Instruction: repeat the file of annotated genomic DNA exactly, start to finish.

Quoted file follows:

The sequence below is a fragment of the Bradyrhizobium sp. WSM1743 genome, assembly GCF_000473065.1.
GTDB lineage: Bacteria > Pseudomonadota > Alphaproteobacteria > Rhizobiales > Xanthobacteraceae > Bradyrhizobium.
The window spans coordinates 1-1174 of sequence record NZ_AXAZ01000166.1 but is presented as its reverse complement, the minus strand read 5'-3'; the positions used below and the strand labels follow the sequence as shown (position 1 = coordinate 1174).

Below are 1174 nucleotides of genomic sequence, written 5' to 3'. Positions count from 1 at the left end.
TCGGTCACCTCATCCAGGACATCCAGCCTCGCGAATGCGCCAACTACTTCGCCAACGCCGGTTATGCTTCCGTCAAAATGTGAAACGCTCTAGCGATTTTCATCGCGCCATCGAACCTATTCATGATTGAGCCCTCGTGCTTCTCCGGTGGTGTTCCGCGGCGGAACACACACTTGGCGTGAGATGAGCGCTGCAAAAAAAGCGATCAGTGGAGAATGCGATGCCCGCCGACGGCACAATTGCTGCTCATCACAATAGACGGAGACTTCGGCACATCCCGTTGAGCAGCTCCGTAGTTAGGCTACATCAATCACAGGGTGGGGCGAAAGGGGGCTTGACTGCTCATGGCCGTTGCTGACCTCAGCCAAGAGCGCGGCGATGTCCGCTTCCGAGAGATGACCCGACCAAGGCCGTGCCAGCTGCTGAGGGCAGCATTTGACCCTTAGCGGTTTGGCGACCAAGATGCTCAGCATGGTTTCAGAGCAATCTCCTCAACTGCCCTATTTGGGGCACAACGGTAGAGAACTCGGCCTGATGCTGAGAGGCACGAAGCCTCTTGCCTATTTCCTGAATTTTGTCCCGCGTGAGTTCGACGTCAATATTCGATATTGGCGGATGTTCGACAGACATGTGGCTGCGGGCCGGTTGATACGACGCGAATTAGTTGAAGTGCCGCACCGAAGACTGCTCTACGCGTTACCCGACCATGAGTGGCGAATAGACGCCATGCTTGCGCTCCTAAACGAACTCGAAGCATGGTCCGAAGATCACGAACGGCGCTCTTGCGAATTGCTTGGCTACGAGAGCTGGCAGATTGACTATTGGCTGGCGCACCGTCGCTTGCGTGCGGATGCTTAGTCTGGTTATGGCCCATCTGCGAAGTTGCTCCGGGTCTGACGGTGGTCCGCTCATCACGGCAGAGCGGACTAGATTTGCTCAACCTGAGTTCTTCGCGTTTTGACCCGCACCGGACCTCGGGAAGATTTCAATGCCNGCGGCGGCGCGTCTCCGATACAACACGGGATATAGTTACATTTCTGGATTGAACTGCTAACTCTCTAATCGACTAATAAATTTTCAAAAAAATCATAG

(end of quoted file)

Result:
The sequence below is a fragment of the Bradyrhizobium sp. WSM1743 genome, assembly GCF_000473065.1.
GTDB lineage: Bacteria > Pseudomonadota > Alphaproteobacteria > Rhizobiales > Xanthobacteraceae > Bradyrhizobium.
The window spans coordinates 1-1174 of sequence record NZ_AXAZ01000166.1 but is presented as its reverse complement, the minus strand read 5'-3'; the positions used below and the strand labels follow the sequence as shown (position 1 = coordinate 1174).

Below are 1174 nucleotides of genomic sequence, written 5' to 3'. Positions count from 1 at the left end.
TCGGTCACCTCATCCAGGACATCCAGCCTCGCGAATGCGCCAACTACTTCGCCAACGCCGGTTATGCTTCCGTCAAAATGTGAAACGCTCTAGCGATTTTCATCGCGCCATCGAACCTATTCATGATTGAGCCCTCGTGCTTCTCCGGTGGTGTTCCGCGGCGGAACACACACTTGGCGTGAGATGAGCGCTGCAAAAAAAGCGATCAGTGGAGAATGCGATGCCCGCCGACGGCACAATTGCTGCTCATCACAATAGACGGAGACTTCGGCACATCCCGTTGAGCAGCTCCGTAGTTAGGCTACATCAATCACAGGGTGGGGCGAAAGGGGGCTTGACTGCTCATGGCCGTTGCTGACCTCAGCCAAGAGCGCGGCGATGTCCGCTTCCGAGAGATGACCCGACCAAGGCCGTGCCAGCTGCTGAGGGCAGCATTTGACCCTTAGCGGTTTGGCGACCAAGATGCTCAGCATGGTTTCAGAGCAATCTCCTCAACTGCCCTATTTGGGGCACAACGGTAGAGAACTCGGCCTGATGCTGAGAGGCACGAAGCCTCTTGCCTATTTCCTGAATTTTGTCCCGCGTGAGTTCGACGTCAATATTCGATATTGGCGGATGTTCGACAGACATGTGGCTGCGGGCCGGTTGATACGACGCGAATTAGTTGAAGTGCCGCACCGAAGACTGCTCTACGCGTTACCCGACCATGAGTGGCGAATAGACGCCATGCTTGCGCTCCTAAACGAACTCGAAGCATGGTCCGAAGATCACGAACGGCGCTCTTGCGAATTGCTTGGCTACGAGAGCTGGCAGATTGACTATTGGCTGGCGCACCGTCGCTTGCGTGCGGATGCTTAGTCTGGTTATGGCCCATCTGCGAAGTTGCTCCGGGTCTGACGGTGGTCCGCTCATCACGGCAGAGCGGACTAGATTTGCTCAACCTGAGTTCTTCGCGTTTTGACCCGCACCGGACCTCGGGAAGATTTCAATGCCNGCGGCGGCGCGTCTCCGATACAACACGGGATATAGTTACATTTCTGGATTGAACTGCTAACTCTCTAATCGACTAATAAATTTTCAAAAAAATCATAG